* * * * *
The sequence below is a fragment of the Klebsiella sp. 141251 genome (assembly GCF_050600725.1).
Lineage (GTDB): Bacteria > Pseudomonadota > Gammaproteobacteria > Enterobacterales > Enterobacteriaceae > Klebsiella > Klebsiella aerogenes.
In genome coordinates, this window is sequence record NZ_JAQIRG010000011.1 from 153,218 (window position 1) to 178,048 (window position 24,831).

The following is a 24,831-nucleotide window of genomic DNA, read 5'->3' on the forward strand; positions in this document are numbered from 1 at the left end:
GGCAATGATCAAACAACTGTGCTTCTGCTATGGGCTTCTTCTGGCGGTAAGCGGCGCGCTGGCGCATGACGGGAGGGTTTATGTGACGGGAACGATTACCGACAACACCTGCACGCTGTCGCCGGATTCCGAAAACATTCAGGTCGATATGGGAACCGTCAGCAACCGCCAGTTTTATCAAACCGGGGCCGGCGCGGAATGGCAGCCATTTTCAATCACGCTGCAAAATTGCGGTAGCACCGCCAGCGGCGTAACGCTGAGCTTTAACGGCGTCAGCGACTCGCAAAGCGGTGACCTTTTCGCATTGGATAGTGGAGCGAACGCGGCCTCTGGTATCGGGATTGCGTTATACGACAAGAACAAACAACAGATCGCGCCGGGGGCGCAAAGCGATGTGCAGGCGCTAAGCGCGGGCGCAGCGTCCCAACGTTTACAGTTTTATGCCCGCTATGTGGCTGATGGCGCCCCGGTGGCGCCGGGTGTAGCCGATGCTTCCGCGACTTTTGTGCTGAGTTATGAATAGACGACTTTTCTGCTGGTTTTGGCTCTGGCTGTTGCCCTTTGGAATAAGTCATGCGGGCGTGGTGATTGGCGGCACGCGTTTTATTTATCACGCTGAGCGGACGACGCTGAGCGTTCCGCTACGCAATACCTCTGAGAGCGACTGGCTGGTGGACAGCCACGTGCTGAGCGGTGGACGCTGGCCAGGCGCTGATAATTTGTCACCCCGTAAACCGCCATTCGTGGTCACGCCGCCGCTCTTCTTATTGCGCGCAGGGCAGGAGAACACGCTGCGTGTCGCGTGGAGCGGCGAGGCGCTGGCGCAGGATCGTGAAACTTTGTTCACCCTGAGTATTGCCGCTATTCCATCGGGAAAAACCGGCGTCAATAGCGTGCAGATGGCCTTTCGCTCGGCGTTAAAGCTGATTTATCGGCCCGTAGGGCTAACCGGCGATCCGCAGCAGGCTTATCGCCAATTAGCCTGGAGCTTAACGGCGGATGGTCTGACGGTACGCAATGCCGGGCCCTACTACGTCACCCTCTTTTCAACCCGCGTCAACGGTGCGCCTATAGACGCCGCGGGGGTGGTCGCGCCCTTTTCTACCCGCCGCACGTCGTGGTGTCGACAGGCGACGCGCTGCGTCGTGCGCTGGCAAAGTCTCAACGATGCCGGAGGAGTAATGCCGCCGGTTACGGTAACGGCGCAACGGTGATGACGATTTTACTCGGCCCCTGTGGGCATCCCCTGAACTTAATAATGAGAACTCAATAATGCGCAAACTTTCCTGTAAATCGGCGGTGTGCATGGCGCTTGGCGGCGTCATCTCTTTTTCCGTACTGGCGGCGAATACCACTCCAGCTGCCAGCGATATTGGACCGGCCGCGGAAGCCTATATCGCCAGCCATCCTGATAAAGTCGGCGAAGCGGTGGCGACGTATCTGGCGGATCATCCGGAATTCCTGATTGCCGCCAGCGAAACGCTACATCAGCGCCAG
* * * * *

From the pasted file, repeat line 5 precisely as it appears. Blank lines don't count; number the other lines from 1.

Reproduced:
GGCAATGATCAAACAACTGTGCTTCTGCTATGGGCTTCTTCTGGCGGTAAGCGGCGCGCTGGCGCATGACGGGAGGGTTTATGTGACGGGAACGATTACCGACAACACCTGCACGCTGTCGCCGGATTCCGAAAACATTCAGGTCGATATGGGAACCGTCAGCAACCGCCAGTTTTATCAAACCGGGGCCGGCGCGGAATGGCAGCCATTTTCAATCACGCTGCAAAATTGCGGTAGCACCGCCAGCGGCGTAACGCTGAGCTTTAACGGCGTCAGCGACTCGCAAAGCGGTGACCTTTTCGCATTGGATAGTGGAGCGAACGCGGCCTCTGGTATCGGGATTGCGTTATACGACAAGAACAAACAACAGATCGCGCCGGGGGCGCAAAGCGATGTGCAGGCGCTAAGCGCGGGCGCAGCGTCCCAACGTTTACAGTTTTATGCCCGCTATGTGGCTGATGGCGCCCCGGTGGCGCCGGGTGTAGCCGATGCTTCCGCGACTTTTGTGCTGAGTTATGAATAGACGACTTTTCTGCTGGTTTTGGCTCTGGCTGTTGCCCTTTGGAATAAGTCATGCGGGCGTGGTGATTGGCGGCACGCGTTTTATTTATCACGCTGAGCGGACGACGCTGAGCGTTCCGCTACGCAATACCTCTGAGAGCGACTGGCTGGTGGACAGCCACGTGCTGAGCGGTGGACGCTGGCCAGGCGCTGATAATTTGTCACCCCGTAAACCGCCATTCGTGGTCACGCCGCCGCTCTTCTTATTGCGCGCAGGGCAGGAGAACACGCTGCGTGTCGCGTGGAGCGGCGAGGCGCTGGCGCAGGATCGTGAAACTTTGTTCACCCTGAGTATTGCCGCTATTCCATCGGGAAAAACCGGCGTCAATAGCGTGCAGATGGCCTTTCGCTCGGCGTTAAAGCTGATTTATCGGCCCGTAGGGCTAACCGGCGATCCGCAGCAGGCTTATCGCCAATTAGCCTGGAGCTTAACGGCGGATGGTCTGACGGTACGCAATGCCGGGCCCTACTACGTCACCCTCTTTTCAACCCGCGTCAACGGTGCGCCTATAGACGCCGCGGGGGTGGTCGCGCCCTTTTCTACCCGCCGCACGTCGTGGTGTCGACAGGCGACGCGCTGCGTCGTGCGCTGGCAAAGTCTCAACGATGCCGGAGGAGTAATGCCGCCGGTTACGGTAACGGCGCAACGGTGATGACGATTTTACTCGGCCCCTGTGGGCATCCCCTGAACTTAATAATGAGAACTCAATAATGCGCAAACTTTCCTGTAAATCGGCGGTGTGCATGGCGCTTGGCGGCGTCATCTCTTTTTCCGTACTGGCGGCGAATACCACTCCAGCTGCCAGCGATATTGGACCGGCCGCGGAAGCCTATATCGCCAGCCATCCTGATAAAGTCGGCGAAGCGGTGGCGACGTATCTGGCGGATCATCCGGAATTCCTGATTGCCGCCAGCGAAACGCTACATCAGCGCCAG